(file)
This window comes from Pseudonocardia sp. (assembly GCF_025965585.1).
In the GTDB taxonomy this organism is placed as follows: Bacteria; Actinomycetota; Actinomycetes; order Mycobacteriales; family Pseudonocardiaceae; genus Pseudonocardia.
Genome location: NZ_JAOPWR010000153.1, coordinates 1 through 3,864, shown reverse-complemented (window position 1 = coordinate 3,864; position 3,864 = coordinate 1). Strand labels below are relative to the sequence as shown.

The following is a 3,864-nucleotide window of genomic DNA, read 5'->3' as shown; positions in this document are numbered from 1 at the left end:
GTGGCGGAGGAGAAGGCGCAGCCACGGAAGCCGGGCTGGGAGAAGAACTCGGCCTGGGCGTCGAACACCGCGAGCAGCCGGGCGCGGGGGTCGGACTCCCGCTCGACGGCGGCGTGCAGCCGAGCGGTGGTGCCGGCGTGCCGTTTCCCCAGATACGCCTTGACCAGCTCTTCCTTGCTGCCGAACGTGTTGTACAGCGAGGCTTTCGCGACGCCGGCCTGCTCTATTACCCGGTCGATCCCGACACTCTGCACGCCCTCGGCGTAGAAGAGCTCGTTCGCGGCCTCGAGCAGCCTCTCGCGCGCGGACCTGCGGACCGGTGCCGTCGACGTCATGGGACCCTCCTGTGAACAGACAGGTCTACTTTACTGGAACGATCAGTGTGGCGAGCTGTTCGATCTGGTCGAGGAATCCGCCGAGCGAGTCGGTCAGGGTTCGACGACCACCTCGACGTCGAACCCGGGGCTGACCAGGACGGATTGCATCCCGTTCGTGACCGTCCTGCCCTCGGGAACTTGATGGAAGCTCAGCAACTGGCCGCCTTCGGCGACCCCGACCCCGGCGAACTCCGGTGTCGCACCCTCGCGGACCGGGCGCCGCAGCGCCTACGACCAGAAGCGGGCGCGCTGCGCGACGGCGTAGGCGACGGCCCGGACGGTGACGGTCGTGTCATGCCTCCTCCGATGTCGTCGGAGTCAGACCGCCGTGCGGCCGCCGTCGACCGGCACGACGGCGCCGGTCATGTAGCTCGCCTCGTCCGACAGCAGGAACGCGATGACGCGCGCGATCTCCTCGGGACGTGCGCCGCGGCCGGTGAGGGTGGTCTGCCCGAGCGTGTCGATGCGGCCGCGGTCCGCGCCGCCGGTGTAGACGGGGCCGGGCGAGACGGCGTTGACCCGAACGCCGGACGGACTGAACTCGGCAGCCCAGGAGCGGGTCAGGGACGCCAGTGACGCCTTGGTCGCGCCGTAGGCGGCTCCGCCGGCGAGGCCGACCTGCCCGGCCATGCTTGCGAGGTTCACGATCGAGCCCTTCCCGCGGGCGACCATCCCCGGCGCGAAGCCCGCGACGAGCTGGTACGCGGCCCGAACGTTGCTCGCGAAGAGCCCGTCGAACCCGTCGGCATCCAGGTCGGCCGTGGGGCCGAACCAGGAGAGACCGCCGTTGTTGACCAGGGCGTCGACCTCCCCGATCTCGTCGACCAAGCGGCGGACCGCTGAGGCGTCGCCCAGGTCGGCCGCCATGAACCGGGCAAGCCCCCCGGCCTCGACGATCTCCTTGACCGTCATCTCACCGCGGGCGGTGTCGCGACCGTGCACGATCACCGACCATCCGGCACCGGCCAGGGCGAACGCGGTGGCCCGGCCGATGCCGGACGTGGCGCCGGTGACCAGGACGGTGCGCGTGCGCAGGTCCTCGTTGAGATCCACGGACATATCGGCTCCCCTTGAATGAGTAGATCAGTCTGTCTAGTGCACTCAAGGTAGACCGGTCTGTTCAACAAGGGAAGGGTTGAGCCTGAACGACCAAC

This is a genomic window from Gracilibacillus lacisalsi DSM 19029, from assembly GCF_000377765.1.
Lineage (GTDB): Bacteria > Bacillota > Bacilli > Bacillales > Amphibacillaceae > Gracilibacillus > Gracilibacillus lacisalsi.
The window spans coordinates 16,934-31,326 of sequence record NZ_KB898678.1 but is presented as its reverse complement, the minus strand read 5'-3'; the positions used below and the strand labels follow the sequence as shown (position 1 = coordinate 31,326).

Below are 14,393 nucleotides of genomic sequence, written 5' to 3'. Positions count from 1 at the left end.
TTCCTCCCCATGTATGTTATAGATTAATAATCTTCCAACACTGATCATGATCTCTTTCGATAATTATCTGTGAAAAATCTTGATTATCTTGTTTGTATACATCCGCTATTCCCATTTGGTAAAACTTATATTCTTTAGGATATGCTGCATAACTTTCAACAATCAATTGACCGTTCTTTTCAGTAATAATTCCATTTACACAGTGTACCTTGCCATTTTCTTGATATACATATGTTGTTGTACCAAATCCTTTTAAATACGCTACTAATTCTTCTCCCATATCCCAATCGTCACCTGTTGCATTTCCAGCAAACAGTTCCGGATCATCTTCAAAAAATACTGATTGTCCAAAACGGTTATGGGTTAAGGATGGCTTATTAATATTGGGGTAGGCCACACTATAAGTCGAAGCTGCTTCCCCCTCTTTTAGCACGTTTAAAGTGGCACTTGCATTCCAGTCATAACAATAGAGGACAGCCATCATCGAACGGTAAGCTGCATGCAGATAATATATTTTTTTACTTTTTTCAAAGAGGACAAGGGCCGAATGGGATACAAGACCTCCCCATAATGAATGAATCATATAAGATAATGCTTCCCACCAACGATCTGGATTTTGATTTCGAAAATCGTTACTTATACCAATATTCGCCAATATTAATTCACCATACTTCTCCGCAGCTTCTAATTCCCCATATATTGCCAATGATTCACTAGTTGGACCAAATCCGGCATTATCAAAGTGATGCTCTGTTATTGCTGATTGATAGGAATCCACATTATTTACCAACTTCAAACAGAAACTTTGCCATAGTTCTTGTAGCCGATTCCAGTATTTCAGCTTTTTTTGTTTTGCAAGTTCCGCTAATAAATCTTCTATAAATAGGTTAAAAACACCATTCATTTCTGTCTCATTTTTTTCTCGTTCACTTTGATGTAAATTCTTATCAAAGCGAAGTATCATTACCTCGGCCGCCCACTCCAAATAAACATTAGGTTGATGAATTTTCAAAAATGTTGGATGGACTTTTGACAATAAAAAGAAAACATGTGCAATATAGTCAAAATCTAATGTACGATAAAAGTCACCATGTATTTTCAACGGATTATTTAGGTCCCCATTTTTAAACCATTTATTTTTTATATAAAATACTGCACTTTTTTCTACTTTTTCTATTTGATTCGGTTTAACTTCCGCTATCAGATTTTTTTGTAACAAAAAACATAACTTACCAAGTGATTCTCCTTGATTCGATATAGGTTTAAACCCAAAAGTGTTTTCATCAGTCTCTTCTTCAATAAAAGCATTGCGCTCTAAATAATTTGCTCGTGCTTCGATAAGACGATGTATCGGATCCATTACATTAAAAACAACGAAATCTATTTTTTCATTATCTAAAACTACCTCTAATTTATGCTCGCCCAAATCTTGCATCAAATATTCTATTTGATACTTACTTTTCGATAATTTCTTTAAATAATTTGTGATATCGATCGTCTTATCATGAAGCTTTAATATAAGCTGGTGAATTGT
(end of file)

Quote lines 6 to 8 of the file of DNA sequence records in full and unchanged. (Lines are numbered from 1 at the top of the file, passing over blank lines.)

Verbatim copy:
This is a genomic window from Gracilibacillus lacisalsi DSM 19029, from assembly GCF_000377765.1.
Lineage (GTDB): Bacteria > Bacillota > Bacilli > Bacillales > Amphibacillaceae > Gracilibacillus > Gracilibacillus lacisalsi.
The window spans coordinates 16,934-31,326 of sequence record NZ_KB898678.1 but is presented as its reverse complement, the minus strand read 5'-3'; the positions used below and the strand labels follow the sequence as shown (position 1 = coordinate 31,326).